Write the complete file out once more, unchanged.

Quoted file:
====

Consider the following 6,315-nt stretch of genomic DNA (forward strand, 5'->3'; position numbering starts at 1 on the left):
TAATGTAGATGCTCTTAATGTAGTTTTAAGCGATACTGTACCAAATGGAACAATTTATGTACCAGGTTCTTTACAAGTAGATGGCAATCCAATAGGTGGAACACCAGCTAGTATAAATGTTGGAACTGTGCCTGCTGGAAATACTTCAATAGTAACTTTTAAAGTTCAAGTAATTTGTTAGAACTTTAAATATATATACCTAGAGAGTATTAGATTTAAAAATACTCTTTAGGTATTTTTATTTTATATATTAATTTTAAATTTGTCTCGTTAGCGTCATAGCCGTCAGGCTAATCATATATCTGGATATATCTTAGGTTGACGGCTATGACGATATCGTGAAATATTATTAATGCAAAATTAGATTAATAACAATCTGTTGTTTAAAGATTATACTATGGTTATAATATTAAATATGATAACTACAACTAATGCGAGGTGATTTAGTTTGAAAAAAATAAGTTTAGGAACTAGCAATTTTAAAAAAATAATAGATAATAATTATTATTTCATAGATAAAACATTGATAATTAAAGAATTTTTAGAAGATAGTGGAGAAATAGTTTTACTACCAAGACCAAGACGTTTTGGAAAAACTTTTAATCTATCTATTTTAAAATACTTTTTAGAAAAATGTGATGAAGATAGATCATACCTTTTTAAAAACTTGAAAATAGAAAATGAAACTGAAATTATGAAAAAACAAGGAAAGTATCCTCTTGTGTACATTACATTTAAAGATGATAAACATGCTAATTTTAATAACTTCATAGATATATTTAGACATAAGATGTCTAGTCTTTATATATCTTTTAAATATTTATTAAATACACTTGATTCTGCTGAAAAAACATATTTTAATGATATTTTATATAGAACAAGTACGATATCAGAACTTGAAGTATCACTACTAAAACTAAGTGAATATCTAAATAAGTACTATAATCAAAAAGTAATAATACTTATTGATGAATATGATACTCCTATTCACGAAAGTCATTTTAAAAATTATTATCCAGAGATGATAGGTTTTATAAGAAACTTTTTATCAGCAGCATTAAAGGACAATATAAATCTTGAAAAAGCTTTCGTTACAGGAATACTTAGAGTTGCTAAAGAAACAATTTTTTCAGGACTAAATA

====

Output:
Consider the following 6,315-nt stretch of genomic DNA (forward strand, 5'->3'; position numbering starts at 1 on the left):
TAATGTAGATGCTCTTAATGTAGTTTTAAGCGATACTGTACCAAATGGAACAATTTATGTACCAGGTTCTTTACAAGTAGATGGCAATCCAATAGGTGGAACACCAGCTAGTATAAATGTTGGAACTGTGCCTGCTGGAAATACTTCAATAGTAACTTTTAAAGTTCAAGTAATTTGTTAGAACTTTAAATATATATACCTAGAGAGTATTAGATTTAAAAATACTCTTTAGGTATTTTTATTTTATATATTAATTTTAAATTTGTCTCGTTAGCGTCATAGCCGTCAGGCTAATCATATATCTGGATATATCTTAGGTTGACGGCTATGACGATATCGTGAAATATTATTAATGCAAAATTAGATTAATAACAATCTGTTGTTTAAAGATTATACTATGGTTATAATATTAAATATGATAACTACAACTAATGCGAGGTGATTTAGTTTGAAAAAAATAAGTTTAGGAACTAGCAATTTTAAAAAAATAATAGATAATAATTATTATTTCATAGATAAAACATTGATAATTAAAGAATTTTTAGAAGATAGTGGAGAAATAGTTTTACTACCAAGACCAAGACGTTTTGGAAAAACTTTTAATCTATCTATTTTAAAATACTTTTTAGAAAAATGTGATGAAGATAGATCATACCTTTTTAAAAACTTGAAAATAGAAAATGAAACTGAAATTATGAAAAAACAAGGAAAGTATCCTCTTGTGTACATTACATTTAAAGATGATAAACATGCTAATTTTAATAACTTCATAGATATATTTAGACATAAGATGTCTAGTCTTTATATATCTTTTAAATATTTATTAAATACACTTGATTCTGCTGAAAAAACATATTTTAATGATATTTTATATAGAACAAGTACGATATCAGAACTTGAAGTATCACTACTAAAACTAAGTGAATATCTAAATAAGTACTATAATCAAAAAGTAATAATACTTATTGATGAATATGATACTCCTATTCACGAAAGTCATTTTAAAAATTATTATCCAGAGATGATAGGTTTTATAAGAAACTTTTTATCAGCAGCATTAAAGGACAATATAAATCTTGAAAAAGCTTTCGTTACAGGAATACTTAGAGTTGCTAAAGAAACAATTTTTTCAGGACTAAATA